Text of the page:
The web has a low barrier to entry for your customers — they just click a link and load the site. This allows you to offer the content and experiences that they value, instantly. Consider also that the typical acquisition costs per user is lower on the web than for a native app. The arrival of progressive web apps and the increasing power of browser-based apps means the gap between mobile apps and the web is closing.

Progressive web apps can install an icon to the homescreen, support push notifications to drive engagement, and offer offline browsing with service workers. With features such as web Bluetooth, WebGL, WebRTC, Web Assembly, and more coming, the gap between native apps and the mobile web will continue to shrink. You may have a web team, so the incremental investment needed to create a compelling mobile experience might be small. I would recommended considering this approach, regardless of whether you pursue a native mobile strategy as well.

Make sure that you fully understand the relative benefits and costs of native and web development. You should also ask yourself what your competitors are doing and consider whether any of your target countries might impose limitations due to factors such as mobile data availability. Ultimately, understanding the experience you want to deliver to users and your business goals will steer your technology choice.

There are additional platform questions to consider including;

  • Whether the agency uses a cross-platform mobile UI framework, in which case I would recommend Flutter, to simultaneously target iOS and Android. This approach can reduce costs and accelerate your time to market.
  • Do you want to extend your app experience onto Android Wear, Android Auto, or Android TV?
  • If you have an iOS team, how will they work with the agency, for example coordinating releases on multiple platforms and running a single marketing campaign to gain more impact.

Set a budget

We recommend building an Android app to be a key and ongoing part of your product or service strategy. Investing in it can build your brand, help acquire new customers, or be a key revenue driver.

Price is a core part of any project, however, it needs to be balanced against the scope, time to deliver, and quality. Ultimately when you’re building an app you’ll need to find the optimum balance between these competing elements.

When you’re discussing the budget, remember the objective is to create a quality app that brings value to your business, not simply on one that meets a feature specification in a given time.

Some of the key things you want to consider when setting your budget are:

  • How can I build a business case internally for the ROI of the application? This could be in terms of revenue, brand exposure (for example, from download numbers), customer retention, or responding to a competitive threat.
  • To what degree is my company’s investment in an app biased towards a particular platform? Does that investment blend make sense? Does the target demographic and download opportunity reflect my investment?
  • Are there additional costs that I have not factored in (such as application marketing and maintenance costs)?
  • Does my organization clearly understand the distinction between an app and a high-quality app, and what the corresponding impact is on my business?

Know how to measure success

Reporting on the progress of the app after the launch needs to be planned for just as much as its delivery. You need to understand how you’ll measure success to help ensure that your app meets your business objectives. It will also support your reporting to key stakeholders after launch.

Set goals so you can measure and understand the success of your project and the app. Then create Key Performance Indicators (KPIs): the numbers you’ll use to measure your performance.

Setting the right success metrics and KPIs is going to be unique to your business, however, these are some typical examples to help you kickstart your own process.

If your goal is to increase profitability through in-app purchases, one KPI to consider is the ratio of transactions per users, so when this ratio goes up, it indicates that you are doing a good job in persuading your users to purchase more frequently. Other goals that might matter are the user quality rating, due to its impact on your brand, and download numbers.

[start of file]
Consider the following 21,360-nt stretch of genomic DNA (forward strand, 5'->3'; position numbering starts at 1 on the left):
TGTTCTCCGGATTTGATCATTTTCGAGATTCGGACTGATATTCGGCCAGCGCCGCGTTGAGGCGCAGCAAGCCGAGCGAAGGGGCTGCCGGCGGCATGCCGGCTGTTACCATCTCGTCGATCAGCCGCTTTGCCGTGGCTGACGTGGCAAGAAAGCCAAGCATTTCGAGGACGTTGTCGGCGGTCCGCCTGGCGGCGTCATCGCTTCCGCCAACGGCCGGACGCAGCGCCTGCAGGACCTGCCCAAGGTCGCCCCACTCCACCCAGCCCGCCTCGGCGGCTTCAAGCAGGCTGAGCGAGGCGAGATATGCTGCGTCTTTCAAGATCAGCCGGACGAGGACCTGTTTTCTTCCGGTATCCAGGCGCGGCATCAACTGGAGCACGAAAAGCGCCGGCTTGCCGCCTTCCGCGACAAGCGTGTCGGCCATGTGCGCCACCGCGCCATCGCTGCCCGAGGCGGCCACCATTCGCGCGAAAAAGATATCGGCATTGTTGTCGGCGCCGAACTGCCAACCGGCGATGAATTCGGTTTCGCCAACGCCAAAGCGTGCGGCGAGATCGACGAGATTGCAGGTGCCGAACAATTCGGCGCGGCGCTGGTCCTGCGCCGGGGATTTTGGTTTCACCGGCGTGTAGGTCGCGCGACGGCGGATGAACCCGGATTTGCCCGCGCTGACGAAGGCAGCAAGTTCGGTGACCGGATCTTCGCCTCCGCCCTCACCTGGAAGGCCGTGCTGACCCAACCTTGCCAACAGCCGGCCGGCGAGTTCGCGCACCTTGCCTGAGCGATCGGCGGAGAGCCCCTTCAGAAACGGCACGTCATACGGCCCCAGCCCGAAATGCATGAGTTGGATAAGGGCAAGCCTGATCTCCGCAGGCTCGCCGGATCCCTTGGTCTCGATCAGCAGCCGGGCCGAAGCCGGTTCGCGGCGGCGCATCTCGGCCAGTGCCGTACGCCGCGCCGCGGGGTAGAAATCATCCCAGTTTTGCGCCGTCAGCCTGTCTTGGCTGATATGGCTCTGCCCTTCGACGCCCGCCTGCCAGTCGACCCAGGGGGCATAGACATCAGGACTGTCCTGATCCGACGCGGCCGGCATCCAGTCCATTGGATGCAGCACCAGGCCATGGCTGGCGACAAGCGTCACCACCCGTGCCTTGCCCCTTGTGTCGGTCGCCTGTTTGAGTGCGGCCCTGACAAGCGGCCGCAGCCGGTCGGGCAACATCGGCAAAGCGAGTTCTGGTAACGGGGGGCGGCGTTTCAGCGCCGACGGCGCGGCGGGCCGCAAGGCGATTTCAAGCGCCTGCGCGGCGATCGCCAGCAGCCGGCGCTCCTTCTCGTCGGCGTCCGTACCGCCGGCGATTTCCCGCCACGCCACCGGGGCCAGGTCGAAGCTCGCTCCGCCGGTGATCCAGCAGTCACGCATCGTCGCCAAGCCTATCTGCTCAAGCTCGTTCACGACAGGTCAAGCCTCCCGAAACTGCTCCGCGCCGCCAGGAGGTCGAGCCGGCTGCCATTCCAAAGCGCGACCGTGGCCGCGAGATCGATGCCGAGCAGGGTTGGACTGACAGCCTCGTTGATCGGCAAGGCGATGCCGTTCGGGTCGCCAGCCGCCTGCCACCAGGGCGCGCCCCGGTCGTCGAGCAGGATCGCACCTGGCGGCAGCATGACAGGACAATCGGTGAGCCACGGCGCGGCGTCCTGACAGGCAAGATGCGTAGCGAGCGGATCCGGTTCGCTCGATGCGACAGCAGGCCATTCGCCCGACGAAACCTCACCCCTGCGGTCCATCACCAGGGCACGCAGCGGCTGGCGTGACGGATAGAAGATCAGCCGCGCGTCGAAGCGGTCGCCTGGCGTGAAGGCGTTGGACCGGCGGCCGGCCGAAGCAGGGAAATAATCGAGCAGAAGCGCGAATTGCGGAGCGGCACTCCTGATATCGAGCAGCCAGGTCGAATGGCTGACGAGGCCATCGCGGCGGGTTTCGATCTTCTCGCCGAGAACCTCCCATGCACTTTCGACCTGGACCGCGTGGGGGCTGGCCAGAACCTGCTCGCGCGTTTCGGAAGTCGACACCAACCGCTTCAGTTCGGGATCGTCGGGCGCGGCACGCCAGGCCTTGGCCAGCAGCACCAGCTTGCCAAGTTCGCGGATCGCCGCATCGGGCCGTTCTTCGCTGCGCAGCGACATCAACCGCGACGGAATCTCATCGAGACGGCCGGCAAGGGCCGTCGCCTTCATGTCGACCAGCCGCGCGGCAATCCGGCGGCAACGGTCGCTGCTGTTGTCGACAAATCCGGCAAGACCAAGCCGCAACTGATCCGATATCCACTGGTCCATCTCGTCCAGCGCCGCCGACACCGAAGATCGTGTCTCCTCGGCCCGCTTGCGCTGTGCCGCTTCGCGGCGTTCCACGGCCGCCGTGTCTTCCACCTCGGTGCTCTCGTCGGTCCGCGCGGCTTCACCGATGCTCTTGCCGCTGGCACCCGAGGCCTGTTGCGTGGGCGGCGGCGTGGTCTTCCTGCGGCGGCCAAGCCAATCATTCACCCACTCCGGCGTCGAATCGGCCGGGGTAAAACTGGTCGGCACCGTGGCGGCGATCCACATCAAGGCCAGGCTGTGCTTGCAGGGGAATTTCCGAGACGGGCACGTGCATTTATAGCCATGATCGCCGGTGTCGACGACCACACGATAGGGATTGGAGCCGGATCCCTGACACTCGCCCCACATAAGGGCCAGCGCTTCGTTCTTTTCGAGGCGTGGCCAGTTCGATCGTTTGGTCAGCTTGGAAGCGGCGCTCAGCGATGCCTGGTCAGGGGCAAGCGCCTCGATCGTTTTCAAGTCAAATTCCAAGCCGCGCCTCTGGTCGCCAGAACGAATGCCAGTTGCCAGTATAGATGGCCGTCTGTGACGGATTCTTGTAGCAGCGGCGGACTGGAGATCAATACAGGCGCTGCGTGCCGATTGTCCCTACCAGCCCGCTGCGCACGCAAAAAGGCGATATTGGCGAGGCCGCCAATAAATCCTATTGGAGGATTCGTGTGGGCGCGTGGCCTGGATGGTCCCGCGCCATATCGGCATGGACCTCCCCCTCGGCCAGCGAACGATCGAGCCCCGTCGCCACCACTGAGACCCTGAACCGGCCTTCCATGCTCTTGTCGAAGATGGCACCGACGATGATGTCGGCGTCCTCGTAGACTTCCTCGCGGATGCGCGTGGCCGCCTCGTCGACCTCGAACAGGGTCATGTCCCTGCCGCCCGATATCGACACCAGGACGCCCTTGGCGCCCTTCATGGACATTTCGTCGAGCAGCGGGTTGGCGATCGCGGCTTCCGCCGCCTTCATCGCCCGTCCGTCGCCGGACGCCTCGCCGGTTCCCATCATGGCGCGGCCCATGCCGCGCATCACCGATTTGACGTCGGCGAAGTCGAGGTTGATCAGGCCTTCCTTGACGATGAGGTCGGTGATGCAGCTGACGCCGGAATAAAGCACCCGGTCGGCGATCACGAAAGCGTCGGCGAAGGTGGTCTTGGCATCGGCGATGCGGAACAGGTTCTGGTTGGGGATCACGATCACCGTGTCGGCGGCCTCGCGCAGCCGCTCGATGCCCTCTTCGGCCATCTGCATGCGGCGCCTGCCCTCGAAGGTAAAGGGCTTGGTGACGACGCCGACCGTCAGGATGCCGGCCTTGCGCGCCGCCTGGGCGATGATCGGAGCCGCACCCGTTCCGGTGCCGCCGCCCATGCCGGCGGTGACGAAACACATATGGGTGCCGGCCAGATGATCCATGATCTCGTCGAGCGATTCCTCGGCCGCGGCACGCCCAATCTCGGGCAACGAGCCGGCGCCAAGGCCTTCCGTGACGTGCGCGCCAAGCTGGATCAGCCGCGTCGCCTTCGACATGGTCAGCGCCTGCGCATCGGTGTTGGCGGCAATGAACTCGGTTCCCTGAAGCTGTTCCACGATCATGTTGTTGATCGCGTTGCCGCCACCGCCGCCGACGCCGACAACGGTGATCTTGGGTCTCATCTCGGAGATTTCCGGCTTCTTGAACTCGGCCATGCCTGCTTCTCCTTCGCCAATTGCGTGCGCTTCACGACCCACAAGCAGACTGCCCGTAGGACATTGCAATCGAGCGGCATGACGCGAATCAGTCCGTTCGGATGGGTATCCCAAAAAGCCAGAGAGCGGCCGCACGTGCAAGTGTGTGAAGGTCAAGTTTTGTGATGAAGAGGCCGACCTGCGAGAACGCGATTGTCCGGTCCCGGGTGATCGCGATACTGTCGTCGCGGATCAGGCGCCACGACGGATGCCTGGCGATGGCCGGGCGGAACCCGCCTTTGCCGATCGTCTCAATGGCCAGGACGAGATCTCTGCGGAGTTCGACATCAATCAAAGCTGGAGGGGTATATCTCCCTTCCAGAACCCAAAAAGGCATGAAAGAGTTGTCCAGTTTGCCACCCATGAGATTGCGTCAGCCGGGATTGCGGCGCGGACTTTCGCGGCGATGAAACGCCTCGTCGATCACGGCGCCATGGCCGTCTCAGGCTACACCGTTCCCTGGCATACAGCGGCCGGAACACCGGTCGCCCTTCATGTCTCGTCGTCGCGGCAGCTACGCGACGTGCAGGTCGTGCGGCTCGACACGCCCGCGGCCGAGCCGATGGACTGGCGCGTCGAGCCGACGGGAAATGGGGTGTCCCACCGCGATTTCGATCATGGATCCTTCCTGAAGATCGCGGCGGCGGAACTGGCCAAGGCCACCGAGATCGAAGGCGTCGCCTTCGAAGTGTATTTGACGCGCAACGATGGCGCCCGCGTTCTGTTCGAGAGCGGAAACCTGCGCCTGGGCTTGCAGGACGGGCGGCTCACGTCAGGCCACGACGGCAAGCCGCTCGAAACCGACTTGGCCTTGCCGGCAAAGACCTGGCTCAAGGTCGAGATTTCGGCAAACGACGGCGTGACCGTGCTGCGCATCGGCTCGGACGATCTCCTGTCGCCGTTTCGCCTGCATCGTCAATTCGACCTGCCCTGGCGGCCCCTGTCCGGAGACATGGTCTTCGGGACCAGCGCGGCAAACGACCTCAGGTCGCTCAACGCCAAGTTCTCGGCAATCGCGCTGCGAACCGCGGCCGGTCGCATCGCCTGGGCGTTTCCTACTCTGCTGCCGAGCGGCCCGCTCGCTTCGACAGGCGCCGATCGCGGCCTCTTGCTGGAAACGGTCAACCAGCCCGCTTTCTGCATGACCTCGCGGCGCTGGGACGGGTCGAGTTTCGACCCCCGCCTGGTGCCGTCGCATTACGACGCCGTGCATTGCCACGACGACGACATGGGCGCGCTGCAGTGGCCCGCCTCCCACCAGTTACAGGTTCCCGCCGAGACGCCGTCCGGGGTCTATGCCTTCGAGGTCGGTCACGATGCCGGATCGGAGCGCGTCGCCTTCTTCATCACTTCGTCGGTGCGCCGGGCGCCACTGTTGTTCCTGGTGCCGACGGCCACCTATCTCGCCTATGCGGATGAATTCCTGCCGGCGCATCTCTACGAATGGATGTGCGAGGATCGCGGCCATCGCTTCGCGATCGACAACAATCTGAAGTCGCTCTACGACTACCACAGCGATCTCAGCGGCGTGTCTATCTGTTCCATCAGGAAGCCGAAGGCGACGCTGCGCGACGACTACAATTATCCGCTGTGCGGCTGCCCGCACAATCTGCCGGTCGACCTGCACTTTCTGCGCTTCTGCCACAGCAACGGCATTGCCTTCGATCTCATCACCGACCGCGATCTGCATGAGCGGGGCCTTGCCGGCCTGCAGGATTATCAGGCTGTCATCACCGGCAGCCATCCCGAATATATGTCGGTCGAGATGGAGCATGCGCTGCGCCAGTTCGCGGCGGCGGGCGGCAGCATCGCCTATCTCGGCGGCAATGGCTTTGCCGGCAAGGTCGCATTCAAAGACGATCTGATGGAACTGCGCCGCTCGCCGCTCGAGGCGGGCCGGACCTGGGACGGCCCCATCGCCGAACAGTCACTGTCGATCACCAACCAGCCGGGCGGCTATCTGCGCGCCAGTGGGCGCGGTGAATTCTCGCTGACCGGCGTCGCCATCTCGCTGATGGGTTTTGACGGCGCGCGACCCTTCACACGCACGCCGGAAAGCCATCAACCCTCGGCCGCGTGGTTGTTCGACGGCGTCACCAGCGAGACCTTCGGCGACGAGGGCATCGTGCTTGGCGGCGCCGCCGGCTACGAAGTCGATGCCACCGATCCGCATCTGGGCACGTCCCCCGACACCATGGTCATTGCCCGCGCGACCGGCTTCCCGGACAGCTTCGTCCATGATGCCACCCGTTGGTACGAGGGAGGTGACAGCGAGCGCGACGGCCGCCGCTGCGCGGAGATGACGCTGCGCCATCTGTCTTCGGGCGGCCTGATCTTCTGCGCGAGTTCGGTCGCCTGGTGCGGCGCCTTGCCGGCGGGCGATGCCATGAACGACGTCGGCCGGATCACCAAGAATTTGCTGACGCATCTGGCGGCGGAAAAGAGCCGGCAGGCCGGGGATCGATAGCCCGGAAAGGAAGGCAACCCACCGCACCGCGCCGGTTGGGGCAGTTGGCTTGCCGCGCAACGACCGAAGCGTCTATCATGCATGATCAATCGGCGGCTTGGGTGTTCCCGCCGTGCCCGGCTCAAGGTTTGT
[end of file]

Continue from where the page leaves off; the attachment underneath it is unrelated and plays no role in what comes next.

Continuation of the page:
If your goal is to show more ads to your users, you might use a KPI related to increasing engagement; if screen views per session go up, you can show more ads, which will show you’re on the right track.

As you engage agencies, ensure you brief them on the metrics that matter to you early on.

Another important aspect of setting success measures is understanding and measuring the interaction people have with your app before they get to the conversion, be that a sale, ad view, or something else. To understand user behavior you’ll want to implement an analytics solution into your app. Among other capabilities, an analytics tool can help you to segment your customer base into meaningful groups, support your marketing activities, empower A/B/n testing, and help with debugging your application.

It is clearly preferable to find agencies that understand that analytics is a core part of the mobile app development process. If you’re not super familiar with analytics, I would recommend you take a look at the courses available at the Google Analytics Academy.

When you’re talking to potential agencies about analytics, ask them if they have the know-how to build or implement an analytics solution from scratch in the app? Also, try to find out how they typically use the data generated to guide application development and testing.

Also we would advise that you make sure that the agency is familiar with Android vitals. This Google Play Console feature provides analytics data specifically related to app performance, including data about app stability, app startup time, battery use, render time, and permission denials. Feeding this data back into the development process can help to significantly improve the quality of your app.

At the same time, some other questions to consider include:

  • How can I build an analytics-driven culture as part of the engagement with the agency and in my own organization?
  • What are the success metrics that matter to my organization?
  • Am I able to share our analytics data in a timely way with the agency?

Ready to select an agency?

At this stage in your journey, hopefully you have a clear idea of whether taking the agency approach to your app’s development is the right one. Hopefully you now understand the stakeholders’ expectations and have a strategy for your app’s implementation. You will also be armed with a budget and a clear idea of how you’re going to measure the success of your project and app itself.

The next step is to select your agency, and that’s what I’ll cover in the following post.

What do you think?

Do you have thoughts on outsourcing of development? Let us know in the comments below or tweet using #AskPlayDev and we’ll reply from @GooglePlayDev, where we regularly share news and tips on how to be successful on Google Play.